Celebrating Women’s History Month
If you didn’t already know, March is Women’s History Month! Congress declared the first Women’s History Month in 1987 after several years of having a week in March be commemorated as Women’s History Week. The National Women’s History Alliance creates a theme each year. This year’s theme is Visionary Women: Champions of Peace and Nonviolence. The 2019 Honorees come from a wide range of backgrounds and work aimed at creating a more peaceful and just world. Their stories are ones that are not often heard as we learn about history and watch the news. Learn more about these remarkable women here.
Women throughout the world have fought and are still fighting for basic human rights, equality, and the right to be seen and heard in all sections of society. From a demonstration of millions of women in India to protest for gender equality, to environmental advocates, politicians, peace activists, and so much more, women today are paving the way for future generations, just as women in the past did for us. Find out more about these stories here.
Some of the Women We Look Up To
In today’s day and age, it is crucial for young girls to have strong women that they can look up to and know that they can do anything that they set their minds to. Here are some of the strong women that we admire, not only this month, but every day:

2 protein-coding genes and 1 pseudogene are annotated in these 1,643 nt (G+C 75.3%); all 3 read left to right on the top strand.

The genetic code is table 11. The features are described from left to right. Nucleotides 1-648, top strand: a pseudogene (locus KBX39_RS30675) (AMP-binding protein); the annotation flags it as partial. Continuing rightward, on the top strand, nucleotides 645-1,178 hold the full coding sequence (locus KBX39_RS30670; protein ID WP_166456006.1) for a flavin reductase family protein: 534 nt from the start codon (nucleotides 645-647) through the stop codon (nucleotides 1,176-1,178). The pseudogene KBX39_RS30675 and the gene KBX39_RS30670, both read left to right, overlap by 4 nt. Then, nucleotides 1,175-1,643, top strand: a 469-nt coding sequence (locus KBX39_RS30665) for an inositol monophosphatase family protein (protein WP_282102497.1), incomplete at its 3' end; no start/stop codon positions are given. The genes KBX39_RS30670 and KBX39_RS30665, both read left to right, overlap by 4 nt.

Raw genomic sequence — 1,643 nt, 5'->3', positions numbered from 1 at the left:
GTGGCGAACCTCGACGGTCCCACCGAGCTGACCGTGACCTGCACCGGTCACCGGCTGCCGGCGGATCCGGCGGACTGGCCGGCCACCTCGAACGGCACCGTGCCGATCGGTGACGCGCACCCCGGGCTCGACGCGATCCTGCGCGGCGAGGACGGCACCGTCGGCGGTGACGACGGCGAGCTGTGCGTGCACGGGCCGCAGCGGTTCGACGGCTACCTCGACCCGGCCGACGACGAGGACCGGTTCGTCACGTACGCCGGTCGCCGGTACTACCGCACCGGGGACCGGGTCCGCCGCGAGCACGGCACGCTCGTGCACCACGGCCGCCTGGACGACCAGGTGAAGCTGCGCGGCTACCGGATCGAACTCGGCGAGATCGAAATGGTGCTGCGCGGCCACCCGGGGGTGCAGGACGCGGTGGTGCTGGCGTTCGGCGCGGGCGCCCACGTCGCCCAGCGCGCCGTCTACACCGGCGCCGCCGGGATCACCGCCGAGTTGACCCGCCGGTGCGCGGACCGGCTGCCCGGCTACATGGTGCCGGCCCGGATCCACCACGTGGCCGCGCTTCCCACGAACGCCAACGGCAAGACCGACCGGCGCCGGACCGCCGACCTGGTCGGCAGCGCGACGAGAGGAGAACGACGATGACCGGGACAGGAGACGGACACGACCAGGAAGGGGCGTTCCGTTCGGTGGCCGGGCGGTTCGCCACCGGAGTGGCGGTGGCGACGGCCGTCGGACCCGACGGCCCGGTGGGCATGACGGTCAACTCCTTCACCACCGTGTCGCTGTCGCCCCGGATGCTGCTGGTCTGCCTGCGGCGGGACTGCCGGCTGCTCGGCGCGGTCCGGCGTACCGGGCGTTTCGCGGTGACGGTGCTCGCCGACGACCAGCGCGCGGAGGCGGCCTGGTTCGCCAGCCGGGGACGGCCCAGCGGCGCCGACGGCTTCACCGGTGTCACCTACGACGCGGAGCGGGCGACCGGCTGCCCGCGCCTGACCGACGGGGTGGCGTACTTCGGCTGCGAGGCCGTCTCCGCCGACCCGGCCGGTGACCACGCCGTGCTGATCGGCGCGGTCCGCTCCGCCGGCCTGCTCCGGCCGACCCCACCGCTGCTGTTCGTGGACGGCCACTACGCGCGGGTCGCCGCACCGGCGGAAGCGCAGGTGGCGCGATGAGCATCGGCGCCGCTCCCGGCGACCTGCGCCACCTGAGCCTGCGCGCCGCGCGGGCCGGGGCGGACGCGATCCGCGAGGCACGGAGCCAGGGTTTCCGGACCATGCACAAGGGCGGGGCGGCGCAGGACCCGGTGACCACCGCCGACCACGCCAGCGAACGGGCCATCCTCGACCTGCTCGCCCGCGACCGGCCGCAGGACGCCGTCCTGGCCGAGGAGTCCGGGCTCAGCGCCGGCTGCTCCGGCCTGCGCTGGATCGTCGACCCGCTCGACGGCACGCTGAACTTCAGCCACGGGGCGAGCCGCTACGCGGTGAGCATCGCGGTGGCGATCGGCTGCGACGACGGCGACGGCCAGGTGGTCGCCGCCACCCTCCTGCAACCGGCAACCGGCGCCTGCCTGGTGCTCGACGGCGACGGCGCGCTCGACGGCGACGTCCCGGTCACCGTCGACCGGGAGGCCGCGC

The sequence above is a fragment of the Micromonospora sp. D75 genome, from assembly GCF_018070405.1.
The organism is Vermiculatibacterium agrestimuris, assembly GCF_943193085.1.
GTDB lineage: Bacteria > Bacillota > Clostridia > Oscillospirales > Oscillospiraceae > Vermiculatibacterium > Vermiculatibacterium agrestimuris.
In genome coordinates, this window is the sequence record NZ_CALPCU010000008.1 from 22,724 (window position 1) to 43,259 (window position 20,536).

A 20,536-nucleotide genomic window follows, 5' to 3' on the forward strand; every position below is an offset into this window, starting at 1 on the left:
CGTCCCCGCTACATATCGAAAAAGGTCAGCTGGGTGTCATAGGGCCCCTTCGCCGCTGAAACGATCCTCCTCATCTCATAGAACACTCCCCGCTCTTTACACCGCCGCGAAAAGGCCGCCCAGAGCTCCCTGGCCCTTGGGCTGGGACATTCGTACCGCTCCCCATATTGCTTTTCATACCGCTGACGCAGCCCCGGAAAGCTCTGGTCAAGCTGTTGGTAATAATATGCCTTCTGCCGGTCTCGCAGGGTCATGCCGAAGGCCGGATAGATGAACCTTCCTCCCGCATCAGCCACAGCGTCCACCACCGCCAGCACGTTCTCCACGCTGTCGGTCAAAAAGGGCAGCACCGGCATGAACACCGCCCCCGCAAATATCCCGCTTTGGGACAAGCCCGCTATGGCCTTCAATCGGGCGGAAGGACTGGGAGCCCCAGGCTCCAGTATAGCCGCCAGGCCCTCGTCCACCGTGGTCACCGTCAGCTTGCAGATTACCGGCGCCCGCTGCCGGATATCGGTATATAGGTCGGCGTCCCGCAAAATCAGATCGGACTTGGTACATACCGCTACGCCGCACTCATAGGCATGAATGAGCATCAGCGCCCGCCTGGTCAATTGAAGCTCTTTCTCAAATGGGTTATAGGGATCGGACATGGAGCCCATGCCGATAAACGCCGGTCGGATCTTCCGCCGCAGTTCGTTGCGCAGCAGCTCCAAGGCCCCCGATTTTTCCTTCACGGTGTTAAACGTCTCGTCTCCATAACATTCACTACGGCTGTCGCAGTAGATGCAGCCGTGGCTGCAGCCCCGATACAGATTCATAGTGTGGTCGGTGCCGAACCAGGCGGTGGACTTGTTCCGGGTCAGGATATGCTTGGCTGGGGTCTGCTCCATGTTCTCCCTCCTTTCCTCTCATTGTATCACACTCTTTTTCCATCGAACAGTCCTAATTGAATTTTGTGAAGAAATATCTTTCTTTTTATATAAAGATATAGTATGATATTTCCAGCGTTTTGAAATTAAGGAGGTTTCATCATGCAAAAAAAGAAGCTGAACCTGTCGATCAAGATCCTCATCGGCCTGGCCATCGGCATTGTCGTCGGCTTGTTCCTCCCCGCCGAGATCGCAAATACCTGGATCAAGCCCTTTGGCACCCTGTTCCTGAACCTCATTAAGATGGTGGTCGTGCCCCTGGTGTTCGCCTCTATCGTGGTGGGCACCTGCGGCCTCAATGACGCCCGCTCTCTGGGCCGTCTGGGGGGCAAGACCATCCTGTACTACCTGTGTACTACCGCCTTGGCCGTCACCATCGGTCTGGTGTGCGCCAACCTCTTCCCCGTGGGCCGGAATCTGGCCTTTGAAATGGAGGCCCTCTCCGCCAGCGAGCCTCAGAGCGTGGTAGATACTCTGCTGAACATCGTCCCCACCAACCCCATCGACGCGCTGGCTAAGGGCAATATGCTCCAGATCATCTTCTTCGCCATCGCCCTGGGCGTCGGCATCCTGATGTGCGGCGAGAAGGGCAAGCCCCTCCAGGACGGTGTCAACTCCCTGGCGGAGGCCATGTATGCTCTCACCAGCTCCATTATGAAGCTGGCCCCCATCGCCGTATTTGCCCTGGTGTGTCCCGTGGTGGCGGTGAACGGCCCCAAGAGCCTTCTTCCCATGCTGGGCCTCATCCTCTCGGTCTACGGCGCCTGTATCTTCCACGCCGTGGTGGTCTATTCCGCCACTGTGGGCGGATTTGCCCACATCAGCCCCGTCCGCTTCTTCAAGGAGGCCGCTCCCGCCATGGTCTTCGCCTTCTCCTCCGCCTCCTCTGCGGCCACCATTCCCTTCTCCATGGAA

- Michelle Obama, for being a relentless advocate for the empowerment of young girls through education. Through her own lifetime, she has shown what it means to persevere towards your goals even when others try to tear you down. During her time as First Lady, she launched “Let Girls Learn,” an effort to help girls around the world attend school. She also began creating a global adolescent girls’ education program through the Obama Foundation. Read her memoir Becoming to learn more about her experiences.
- Sheryl Sandberg, for her devotion to helping women achieve their goals and work towards creating an equal world through founding the “Lean In” organization. Her book Lean In: Women, Work, and the Will to Lead discusses issues with the lack of women in government and business leadership positions, concerns with business development and leadership, and feminism. Read Lean In: Women, Work, and the Will to Lead to learn more about these issues and steps towards reaching gender equality.
- Madeleine Albright, for knocking down barriers in her service as the first female United States Secretary of State from 1997-2001 under President Bill Clinton. Her experiences of earning her PhD while raising a family, earning her first paid job as a legislative assistant at age 39, and breaking into the world of politics demonstrate her determination, acting as a role model for women all over the world. Read her memoir Madam Secretary: A Memoir to learn more about her journey.
- Malala Yousafzai, for being a constant activist for female education rights since the young age of 11. In 2014, she became the youngest recipient of the Nobel Peace Prize for her struggle for the right of all children to education. Her story is one of inspiration, courage and determination. To learn more, read I am Malala: The Girl Who Stood Up for Education and Was Shot by the Taliban by Malala Yousafzai with Christina Lamb.
We hope that you will take some time to reflect on a few of the huge achievements made by women throughout history during this Women’s History Month.